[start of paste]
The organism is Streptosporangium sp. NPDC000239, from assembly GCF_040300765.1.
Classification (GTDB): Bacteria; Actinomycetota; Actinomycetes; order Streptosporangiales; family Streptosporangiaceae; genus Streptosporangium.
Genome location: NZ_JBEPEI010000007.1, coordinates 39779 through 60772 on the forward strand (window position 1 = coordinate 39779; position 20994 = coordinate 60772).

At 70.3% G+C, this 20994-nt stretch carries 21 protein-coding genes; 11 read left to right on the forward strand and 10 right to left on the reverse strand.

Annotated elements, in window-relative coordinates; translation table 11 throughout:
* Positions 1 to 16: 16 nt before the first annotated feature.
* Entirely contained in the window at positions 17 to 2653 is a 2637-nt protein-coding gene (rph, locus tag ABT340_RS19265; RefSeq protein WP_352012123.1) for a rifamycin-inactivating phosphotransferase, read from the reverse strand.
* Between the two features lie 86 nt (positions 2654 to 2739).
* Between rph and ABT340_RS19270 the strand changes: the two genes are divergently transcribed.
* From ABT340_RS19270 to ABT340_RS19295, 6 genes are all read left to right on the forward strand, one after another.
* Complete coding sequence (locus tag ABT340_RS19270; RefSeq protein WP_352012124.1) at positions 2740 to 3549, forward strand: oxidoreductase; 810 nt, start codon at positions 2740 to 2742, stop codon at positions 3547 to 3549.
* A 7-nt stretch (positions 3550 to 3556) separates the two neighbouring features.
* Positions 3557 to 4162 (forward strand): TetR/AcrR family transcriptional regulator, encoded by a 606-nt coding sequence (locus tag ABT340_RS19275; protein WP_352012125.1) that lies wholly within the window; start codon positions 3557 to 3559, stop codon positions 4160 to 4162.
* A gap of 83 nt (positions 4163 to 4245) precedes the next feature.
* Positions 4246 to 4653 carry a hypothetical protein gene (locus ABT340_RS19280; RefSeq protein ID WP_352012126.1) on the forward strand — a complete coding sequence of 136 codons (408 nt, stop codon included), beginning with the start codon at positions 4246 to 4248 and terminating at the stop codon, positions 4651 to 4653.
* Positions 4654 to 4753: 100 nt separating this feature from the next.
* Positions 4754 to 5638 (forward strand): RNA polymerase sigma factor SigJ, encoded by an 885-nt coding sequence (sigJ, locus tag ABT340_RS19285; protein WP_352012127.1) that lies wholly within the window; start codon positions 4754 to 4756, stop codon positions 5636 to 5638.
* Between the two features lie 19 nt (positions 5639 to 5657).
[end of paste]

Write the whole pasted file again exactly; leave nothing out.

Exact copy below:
The organism is Streptosporangium sp. NPDC000239, from assembly GCF_040300765.1.
Classification (GTDB): Bacteria; Actinomycetota; Actinomycetes; order Streptosporangiales; family Streptosporangiaceae; genus Streptosporangium.
Genome location: NZ_JBEPEI010000007.1, coordinates 39779 through 60772 on the forward strand (window position 1 = coordinate 39779; position 20994 = coordinate 60772).

At 70.3% G+C, this 20994-nt stretch carries 21 protein-coding genes; 11 read left to right on the forward strand and 10 right to left on the reverse strand.

Annotated elements, in window-relative coordinates; translation table 11 throughout:
* Positions 1 to 16: 16 nt before the first annotated feature.
* Entirely contained in the window at positions 17 to 2653 is a 2637-nt protein-coding gene (rph, locus tag ABT340_RS19265; RefSeq protein WP_352012123.1) for a rifamycin-inactivating phosphotransferase, read from the reverse strand.
* Between the two features lie 86 nt (positions 2654 to 2739).
* Between rph and ABT340_RS19270 the strand changes: the two genes are divergently transcribed.
* From ABT340_RS19270 to ABT340_RS19295, 6 genes are all read left to right on the forward strand, one after another.
* Complete coding sequence (locus tag ABT340_RS19270; RefSeq protein WP_352012124.1) at positions 2740 to 3549, forward strand: oxidoreductase; 810 nt, start codon at positions 2740 to 2742, stop codon at positions 3547 to 3549.
* A 7-nt stretch (positions 3550 to 3556) separates the two neighbouring features.
* Positions 3557 to 4162 (forward strand): TetR/AcrR family transcriptional regulator, encoded by a 606-nt coding sequence (locus tag ABT340_RS19275; protein WP_352012125.1) that lies wholly within the window; start codon positions 3557 to 3559, stop codon positions 4160 to 4162.
* A gap of 83 nt (positions 4163 to 4245) precedes the next feature.
* Positions 4246 to 4653 carry a hypothetical protein gene (locus ABT340_RS19280; RefSeq protein ID WP_352012126.1) on the forward strand — a complete coding sequence of 136 codons (408 nt, stop codon included), beginning with the start codon at positions 4246 to 4248 and terminating at the stop codon, positions 4651 to 4653.
* Positions 4654 to 4753: 100 nt separating this feature from the next.
* Positions 4754 to 5638 (forward strand): RNA polymerase sigma factor SigJ, encoded by an 885-nt coding sequence (sigJ, locus tag ABT340_RS19285; protein WP_352012127.1) that lies wholly within the window; start codon positions 4754 to 4756, stop codon positions 5636 to 5638.
* Between the two features lie 19 nt (positions 5639 to 5657).